I'm very interested in this book. Equally for the Kinsey Milhone short stories as for the stories about Sue Gdrafton's life I guess you could say. This looks like it will be a nice addition the Sue Grafton canon. (I do wonder why the Nook version is merely $1 less than the hardcover version...seems almost like the publisher or Barnes & Noble are trying to discourage purchasing digital versions over hardcover versions.) )
dms2012 More than 1 year ago
I never really got into this. And I have every one of her Kinsey books.
yogagirlMK More than 1 year ago
I really liked this book. I enjoyed reading about her background and how Kinsey helped her to find a good place in a life that did not start out that way . Definitely a change from the Kinsey series. I enjoyed the short stories and overall found the book to be very interesting.
Anonymous More than 1 year ago
The Me stories explain Sue Grafton's childhood, showing what a fine writer she is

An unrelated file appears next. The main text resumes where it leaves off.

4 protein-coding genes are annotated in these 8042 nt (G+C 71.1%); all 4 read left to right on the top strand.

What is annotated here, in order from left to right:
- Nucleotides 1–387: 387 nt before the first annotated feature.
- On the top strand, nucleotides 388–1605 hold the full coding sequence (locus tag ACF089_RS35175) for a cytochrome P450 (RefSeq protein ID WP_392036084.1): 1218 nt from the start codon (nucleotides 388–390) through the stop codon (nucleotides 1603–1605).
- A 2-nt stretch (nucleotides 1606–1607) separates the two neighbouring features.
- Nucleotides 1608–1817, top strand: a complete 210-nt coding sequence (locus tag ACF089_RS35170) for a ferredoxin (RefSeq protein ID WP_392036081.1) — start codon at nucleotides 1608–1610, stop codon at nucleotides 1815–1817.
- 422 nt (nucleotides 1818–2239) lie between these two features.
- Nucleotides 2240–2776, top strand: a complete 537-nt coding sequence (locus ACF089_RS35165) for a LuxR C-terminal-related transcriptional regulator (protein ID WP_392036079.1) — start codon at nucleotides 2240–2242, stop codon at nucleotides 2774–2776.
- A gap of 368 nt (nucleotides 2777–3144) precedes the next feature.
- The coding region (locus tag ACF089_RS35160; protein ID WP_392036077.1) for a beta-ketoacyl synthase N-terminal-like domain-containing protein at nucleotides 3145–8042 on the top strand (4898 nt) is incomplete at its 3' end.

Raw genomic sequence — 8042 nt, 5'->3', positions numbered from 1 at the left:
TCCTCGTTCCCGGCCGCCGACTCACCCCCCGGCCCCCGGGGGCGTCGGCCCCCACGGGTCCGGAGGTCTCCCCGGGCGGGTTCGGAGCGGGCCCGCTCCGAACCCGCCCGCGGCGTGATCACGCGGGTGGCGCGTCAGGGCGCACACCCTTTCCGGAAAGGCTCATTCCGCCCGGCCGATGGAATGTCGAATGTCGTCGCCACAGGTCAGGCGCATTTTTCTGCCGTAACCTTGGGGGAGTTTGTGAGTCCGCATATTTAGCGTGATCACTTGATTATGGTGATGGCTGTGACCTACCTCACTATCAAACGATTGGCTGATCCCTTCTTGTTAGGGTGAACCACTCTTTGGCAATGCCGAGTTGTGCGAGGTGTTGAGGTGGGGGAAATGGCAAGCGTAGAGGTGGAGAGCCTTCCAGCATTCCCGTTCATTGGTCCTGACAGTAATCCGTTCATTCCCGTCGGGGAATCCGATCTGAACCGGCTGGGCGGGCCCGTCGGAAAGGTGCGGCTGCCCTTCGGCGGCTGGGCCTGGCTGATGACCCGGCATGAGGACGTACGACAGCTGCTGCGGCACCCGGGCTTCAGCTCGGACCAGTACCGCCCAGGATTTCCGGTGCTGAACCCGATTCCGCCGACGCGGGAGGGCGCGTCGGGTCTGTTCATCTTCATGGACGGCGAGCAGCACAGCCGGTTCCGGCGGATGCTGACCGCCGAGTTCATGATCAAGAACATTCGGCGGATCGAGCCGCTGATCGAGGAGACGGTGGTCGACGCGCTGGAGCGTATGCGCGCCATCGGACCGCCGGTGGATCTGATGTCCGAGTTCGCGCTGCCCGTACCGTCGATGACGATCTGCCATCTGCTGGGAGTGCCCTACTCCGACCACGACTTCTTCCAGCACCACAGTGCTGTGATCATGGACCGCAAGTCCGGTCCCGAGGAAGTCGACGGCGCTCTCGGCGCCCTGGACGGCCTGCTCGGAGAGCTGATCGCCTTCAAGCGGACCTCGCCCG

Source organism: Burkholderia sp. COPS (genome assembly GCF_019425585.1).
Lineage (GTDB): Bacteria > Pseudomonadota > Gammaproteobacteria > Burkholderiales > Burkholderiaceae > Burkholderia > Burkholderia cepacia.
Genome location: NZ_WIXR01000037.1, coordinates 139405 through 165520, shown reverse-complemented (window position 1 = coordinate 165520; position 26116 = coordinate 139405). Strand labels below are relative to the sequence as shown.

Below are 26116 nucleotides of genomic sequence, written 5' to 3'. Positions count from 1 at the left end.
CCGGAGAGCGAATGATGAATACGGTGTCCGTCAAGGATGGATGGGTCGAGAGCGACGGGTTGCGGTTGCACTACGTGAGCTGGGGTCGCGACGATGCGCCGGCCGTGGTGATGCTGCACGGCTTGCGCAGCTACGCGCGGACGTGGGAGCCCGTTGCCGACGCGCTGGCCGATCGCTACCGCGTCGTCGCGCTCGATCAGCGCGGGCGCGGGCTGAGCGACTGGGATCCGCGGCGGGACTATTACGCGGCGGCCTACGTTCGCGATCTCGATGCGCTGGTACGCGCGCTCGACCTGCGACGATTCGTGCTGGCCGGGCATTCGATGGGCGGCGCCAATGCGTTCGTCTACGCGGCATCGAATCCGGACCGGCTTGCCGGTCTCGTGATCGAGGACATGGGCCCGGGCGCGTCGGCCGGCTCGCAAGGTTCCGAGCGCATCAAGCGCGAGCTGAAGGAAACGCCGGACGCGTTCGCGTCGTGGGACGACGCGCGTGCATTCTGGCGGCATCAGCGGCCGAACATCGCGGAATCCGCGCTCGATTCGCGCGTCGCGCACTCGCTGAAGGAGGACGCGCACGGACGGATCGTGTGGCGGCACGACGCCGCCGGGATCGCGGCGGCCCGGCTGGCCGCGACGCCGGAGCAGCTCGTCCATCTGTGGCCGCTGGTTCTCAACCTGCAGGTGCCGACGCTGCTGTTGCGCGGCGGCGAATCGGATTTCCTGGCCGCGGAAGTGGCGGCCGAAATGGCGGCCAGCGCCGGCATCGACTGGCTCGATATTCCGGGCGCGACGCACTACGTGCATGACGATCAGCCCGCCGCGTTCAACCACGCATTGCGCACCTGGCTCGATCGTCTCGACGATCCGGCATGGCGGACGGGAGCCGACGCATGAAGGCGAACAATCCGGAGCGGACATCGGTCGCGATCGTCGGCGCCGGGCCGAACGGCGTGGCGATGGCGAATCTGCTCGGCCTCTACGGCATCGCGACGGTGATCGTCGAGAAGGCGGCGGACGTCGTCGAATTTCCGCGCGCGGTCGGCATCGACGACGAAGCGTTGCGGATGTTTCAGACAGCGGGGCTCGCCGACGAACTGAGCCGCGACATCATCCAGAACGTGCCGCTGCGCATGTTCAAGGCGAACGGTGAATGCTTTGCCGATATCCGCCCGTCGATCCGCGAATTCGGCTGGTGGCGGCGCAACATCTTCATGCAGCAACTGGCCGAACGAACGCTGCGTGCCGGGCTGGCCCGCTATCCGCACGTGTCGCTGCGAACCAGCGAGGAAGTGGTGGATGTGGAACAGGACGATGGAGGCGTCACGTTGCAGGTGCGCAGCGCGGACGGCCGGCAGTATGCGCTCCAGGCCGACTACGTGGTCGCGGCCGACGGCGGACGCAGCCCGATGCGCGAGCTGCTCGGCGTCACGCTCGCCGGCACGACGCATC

Anonymous More than 1 year ago
By the time I got to page 208 my I-pad would turn off because I was thinking about my life and feelings about my parents, about growing up. The joy mixed wit the pain. You know it is life. It's just the good the bad and the downright ugly---
roseofscotland More than 1 year ago
The short stories are rated 5...typical, delightful Kinsey Milhone. The stories about herself bring insight in her writing style, who she is, how Kinsey was developed and grew into the beloved character she is.
maryclare More than 1 year ago
Nice and pleasant to pass a bit of time while waiting for the next novel.
Bookworm1951 More than 1 year ago
A great collection of short stories. Gives you more of a background into the connection between Kinsey and her creator, Sue Grafton. I really enjoyed this one. A great book to pick up when you don't have time to read a lengthy novel.
Anonymous More than 1 year ago
Of course, I love Sue Grafton and have read all of her books so I was looking forward to this one as well. The first part of the book are short mysteries, and they were OK, but the 2nd part of the book was about growing up with alcoholic parents, esp. her mother. It was one after another of depressing stories, and probably made her feel better to write it down, but I don't think we all needed to read all about it. I guess I'm insensitive, but I gave the book away.